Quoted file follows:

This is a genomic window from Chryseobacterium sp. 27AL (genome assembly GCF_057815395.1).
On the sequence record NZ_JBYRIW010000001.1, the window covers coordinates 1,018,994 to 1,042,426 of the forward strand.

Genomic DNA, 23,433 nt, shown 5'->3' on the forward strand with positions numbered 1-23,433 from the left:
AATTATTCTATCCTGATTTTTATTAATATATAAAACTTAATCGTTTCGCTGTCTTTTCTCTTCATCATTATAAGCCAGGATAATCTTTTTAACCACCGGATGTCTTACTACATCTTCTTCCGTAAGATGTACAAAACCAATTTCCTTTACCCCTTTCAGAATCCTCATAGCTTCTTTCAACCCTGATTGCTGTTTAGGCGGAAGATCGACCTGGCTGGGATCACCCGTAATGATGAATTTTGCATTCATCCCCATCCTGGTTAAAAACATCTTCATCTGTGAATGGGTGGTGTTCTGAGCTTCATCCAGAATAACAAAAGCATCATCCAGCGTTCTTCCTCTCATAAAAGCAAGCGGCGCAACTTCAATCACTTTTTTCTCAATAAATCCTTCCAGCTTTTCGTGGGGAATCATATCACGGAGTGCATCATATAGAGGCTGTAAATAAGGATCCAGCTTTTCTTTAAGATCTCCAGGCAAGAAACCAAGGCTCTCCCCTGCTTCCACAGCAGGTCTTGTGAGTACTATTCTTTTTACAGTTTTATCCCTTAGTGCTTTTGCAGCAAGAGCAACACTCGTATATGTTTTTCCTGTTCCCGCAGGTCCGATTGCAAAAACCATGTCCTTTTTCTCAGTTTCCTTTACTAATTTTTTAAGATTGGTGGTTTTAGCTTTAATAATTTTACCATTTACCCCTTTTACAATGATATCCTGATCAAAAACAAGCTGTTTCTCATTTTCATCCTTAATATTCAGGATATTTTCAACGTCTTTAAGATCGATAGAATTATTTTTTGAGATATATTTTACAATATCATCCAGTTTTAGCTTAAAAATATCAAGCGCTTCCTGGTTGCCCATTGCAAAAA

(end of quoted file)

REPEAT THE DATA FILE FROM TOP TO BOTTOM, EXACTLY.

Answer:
This is a genomic window from Chryseobacterium sp. 27AL (genome assembly GCF_057815395.1).
On the sequence record NZ_JBYRIW010000001.1, the window covers coordinates 1,018,994 to 1,042,426 of the forward strand.

Genomic DNA, 23,433 nt, shown 5'->3' on the forward strand with positions numbered 1-23,433 from the left:
AATTATTCTATCCTGATTTTTATTAATATATAAAACTTAATCGTTTCGCTGTCTTTTCTCTTCATCATTATAAGCCAGGATAATCTTTTTAACCACCGGATGTCTTACTACATCTTCTTCCGTAAGATGTACAAAACCAATTTCCTTTACCCCTTTCAGAATCCTCATAGCTTCTTTCAACCCTGATTGCTGTTTAGGCGGAAGATCGACCTGGCTGGGATCACCCGTAATGATGAATTTTGCATTCATCCCCATCCTGGTTAAAAACATCTTCATCTGTGAATGGGTGGTGTTCTGAGCTTCATCCAGAATAACAAAAGCATCATCCAGCGTTCTTCCTCTCATAAAAGCAAGCGGCGCAACTTCAATCACTTTTTTCTCAATAAATCCTTCCAGCTTTTCGTGGGGAATCATATCACGGAGTGCATCATATAGAGGCTGTAAATAAGGATCCAGCTTTTCTTTAAGATCTCCAGGCAAGAAACCAAGGCTCTCCCCTGCTTCCACAGCAGGTCTTGTGAGTACTATTCTTTTTACAGTTTTATCCCTTAGTGCTTTTGCAGCAAGAGCAACACTCGTATATGTTTTTCCTGTTCCCGCAGGTCCGATTGCAAAAACCATGTCCTTTTTCTCAGTTTCCTTTACTAATTTTTTAAGATTGGTGGTTTTAGCTTTAATAATTTTACCATTTACCCCTTTTACAATGATATCCTGATCAAAAACAAGCTGTTTCTCATTTTCATCCTTAATATTCAGGATATTTTCAACGTCTTTAAGATCGATAGAATTATTTTTTGAGATATATTTTACAATATCATCCAGTTTTAGCTTAAAAATATCAAGCGCTTCCTGGTTGCCCATTGCAAAAA